This is where PJ’s comment is helpful. Maybe the myth of the UFO speaks to a historically and ideologically specific racial formation (to use Omi & Winant’s term)? African slavery is absolutely essential to modernity, and the UFO myth helps unpack and resist this. What if Afrofuturism needs a new mythology, one tied not so much to UFOs and modernity, but to, say, drones and capitalist realism? How might Afrofuturism adapt itself to respond to, for example, accelerationism? Could the myth of the drone, instead of the myth of the UFO, help thematize contemporary forms of racism and anti-blackness? If neoliberalism has upgraded racial formations, how might Afrofuturist mythologies be made compatible with these upgrades?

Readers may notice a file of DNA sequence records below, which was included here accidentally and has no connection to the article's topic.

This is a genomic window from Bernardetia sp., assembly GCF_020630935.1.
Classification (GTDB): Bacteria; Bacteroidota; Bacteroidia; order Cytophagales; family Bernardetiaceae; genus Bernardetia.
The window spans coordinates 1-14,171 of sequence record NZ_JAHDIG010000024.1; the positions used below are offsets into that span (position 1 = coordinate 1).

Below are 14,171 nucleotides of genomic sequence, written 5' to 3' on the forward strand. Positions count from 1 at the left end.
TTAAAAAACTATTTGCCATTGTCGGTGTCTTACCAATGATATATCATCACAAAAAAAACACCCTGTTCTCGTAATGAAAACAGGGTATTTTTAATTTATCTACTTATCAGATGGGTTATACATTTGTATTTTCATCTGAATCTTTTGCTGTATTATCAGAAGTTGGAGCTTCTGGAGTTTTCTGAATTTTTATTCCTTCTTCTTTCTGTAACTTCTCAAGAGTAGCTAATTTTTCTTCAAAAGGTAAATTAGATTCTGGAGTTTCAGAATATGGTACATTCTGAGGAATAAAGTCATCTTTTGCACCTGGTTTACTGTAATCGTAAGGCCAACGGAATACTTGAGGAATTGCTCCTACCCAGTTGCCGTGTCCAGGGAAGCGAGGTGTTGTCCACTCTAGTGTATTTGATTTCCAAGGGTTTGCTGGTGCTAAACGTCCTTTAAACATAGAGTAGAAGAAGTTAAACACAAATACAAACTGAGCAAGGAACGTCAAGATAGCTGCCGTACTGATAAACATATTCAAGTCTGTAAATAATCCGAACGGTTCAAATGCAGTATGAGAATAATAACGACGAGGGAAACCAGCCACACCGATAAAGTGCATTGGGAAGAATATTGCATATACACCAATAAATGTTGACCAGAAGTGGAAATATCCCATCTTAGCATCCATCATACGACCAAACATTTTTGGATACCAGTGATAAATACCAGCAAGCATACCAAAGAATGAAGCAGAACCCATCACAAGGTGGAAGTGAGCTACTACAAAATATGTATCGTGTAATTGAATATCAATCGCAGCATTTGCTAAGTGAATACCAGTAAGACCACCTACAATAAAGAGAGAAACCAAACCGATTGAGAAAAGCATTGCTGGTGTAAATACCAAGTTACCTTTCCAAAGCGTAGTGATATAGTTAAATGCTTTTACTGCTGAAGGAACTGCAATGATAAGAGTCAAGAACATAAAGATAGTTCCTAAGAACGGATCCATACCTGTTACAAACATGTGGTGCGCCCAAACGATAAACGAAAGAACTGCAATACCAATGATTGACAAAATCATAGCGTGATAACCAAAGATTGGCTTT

Here’s one potential way critical drone mythology might work (again, this is just a hypothesis, so I’m happy to be pushed and challenged here). Last week, I argued that “droning” was a specifically neoliberal form of surveillance. I said “drones drone by creating a consistent psychological pitch or timbre–terror.” Consider the resonance between that idea and Kodwo Eshun’s claim that neoliberal capitalism…mobilizes speculative affect” such that “the affective register of our relation to the future has been shifted from euphoria to fear, a state of fear without forseeable end” (emphasis mine). Eshun’s concept of futurity sounds a lot like my notion of droning–they’re both attunements to constant, pervasive fear. If alien abduction captured something about modernist racial formations based in slavery, how might droning capture something about racial formations based in the war on terror?